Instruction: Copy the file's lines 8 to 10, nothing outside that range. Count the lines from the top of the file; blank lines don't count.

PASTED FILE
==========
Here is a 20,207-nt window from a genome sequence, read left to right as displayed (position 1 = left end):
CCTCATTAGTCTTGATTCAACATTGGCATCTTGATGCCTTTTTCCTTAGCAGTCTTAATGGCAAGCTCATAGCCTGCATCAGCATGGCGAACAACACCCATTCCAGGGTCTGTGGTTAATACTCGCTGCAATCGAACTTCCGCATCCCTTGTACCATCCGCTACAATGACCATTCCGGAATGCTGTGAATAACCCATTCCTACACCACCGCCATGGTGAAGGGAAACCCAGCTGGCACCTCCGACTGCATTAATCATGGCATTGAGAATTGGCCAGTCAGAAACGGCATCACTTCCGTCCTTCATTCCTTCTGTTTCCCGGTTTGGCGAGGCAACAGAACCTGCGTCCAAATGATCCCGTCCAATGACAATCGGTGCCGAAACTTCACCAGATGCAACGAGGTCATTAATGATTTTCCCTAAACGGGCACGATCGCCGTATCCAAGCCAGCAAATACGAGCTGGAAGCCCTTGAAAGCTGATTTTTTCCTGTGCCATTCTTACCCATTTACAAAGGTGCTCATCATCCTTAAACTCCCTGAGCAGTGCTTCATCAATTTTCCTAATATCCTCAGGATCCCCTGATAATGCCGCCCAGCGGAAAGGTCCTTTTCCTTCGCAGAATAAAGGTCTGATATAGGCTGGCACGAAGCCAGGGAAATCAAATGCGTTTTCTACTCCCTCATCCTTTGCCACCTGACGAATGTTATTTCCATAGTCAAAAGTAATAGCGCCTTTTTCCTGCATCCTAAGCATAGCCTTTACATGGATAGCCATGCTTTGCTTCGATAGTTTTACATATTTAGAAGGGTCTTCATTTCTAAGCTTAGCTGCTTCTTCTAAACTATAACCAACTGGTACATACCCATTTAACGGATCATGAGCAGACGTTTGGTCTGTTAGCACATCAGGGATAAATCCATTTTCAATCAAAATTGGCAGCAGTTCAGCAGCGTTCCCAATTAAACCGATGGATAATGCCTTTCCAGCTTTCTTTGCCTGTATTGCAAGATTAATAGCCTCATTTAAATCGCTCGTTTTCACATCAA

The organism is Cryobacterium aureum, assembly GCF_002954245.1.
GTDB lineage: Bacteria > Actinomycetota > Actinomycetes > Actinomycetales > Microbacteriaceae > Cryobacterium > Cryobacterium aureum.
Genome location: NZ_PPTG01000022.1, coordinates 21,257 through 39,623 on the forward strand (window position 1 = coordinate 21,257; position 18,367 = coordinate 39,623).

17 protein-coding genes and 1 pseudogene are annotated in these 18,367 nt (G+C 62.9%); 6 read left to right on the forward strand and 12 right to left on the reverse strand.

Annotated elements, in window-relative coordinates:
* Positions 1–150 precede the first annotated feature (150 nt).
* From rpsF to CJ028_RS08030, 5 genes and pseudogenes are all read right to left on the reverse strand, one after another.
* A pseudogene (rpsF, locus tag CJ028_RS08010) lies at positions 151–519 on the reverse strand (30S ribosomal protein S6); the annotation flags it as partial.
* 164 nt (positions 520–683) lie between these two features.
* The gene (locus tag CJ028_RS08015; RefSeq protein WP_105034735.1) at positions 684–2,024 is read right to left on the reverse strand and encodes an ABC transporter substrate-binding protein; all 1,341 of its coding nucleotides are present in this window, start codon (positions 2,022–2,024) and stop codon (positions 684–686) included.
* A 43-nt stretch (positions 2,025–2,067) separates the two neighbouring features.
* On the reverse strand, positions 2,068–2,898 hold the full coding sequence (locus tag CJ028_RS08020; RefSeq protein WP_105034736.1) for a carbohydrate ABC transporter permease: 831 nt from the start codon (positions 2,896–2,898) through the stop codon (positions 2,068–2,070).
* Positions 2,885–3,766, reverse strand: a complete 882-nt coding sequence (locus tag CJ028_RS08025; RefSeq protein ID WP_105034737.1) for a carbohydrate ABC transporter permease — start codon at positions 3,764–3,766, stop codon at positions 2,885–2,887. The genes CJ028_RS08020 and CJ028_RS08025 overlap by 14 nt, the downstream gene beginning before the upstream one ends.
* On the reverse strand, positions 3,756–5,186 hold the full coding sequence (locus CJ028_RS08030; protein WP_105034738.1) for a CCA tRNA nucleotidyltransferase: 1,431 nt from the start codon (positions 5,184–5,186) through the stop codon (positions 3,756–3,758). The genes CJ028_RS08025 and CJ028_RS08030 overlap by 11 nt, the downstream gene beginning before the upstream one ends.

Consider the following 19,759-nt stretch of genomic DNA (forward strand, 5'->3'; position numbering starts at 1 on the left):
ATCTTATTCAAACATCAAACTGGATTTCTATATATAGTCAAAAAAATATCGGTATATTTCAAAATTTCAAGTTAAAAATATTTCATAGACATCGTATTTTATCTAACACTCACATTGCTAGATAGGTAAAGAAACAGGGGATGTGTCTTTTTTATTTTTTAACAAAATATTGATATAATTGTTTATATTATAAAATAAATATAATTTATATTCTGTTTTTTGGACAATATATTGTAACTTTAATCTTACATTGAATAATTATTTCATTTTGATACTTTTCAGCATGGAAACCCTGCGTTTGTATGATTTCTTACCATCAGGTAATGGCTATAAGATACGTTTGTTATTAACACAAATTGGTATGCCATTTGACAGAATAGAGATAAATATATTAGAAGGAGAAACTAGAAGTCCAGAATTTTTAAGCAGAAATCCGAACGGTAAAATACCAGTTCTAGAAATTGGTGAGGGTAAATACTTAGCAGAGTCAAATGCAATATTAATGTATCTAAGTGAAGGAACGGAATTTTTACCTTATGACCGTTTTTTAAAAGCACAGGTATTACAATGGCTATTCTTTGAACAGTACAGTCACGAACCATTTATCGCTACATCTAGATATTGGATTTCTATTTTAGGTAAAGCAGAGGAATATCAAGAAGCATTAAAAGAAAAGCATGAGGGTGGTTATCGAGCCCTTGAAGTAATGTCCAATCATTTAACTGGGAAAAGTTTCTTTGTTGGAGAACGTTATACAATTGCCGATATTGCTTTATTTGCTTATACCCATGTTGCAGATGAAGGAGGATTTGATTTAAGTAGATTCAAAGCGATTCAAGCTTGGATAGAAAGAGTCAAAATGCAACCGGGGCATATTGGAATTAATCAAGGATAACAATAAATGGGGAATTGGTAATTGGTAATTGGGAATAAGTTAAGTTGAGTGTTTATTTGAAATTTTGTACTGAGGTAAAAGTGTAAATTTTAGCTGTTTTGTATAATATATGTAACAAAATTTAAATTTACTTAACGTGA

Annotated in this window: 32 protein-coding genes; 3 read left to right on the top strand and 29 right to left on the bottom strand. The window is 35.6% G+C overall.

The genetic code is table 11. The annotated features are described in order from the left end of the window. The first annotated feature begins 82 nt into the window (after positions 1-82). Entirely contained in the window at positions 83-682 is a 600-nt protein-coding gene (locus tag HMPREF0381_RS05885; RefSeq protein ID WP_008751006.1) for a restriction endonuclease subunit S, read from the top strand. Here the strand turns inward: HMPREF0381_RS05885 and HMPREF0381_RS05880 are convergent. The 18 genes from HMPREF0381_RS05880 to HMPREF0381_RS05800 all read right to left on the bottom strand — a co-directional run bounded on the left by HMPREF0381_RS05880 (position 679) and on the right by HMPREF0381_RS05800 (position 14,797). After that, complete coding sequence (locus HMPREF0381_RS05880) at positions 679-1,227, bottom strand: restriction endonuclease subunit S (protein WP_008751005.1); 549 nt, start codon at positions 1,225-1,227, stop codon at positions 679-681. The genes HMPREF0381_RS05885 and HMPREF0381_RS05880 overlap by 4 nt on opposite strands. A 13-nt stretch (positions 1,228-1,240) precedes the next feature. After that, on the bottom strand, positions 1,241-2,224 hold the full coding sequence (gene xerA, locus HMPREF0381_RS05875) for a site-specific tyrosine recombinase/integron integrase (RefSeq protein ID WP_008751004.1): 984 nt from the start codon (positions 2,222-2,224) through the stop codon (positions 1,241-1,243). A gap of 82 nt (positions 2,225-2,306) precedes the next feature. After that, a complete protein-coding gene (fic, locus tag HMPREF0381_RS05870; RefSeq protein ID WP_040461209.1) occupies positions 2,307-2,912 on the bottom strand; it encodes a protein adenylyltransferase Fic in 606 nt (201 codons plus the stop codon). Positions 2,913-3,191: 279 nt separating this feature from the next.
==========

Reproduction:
* Positions 1–150 precede the first annotated feature (150 nt).
* From rpsF to CJ028_RS08030, 5 genes and pseudogenes are all read right to left on the reverse strand, one after another.
* A pseudogene (rpsF, locus tag CJ028_RS08010) lies at positions 151–519 on the reverse strand (30S ribosomal protein S6); the annotation flags it as partial.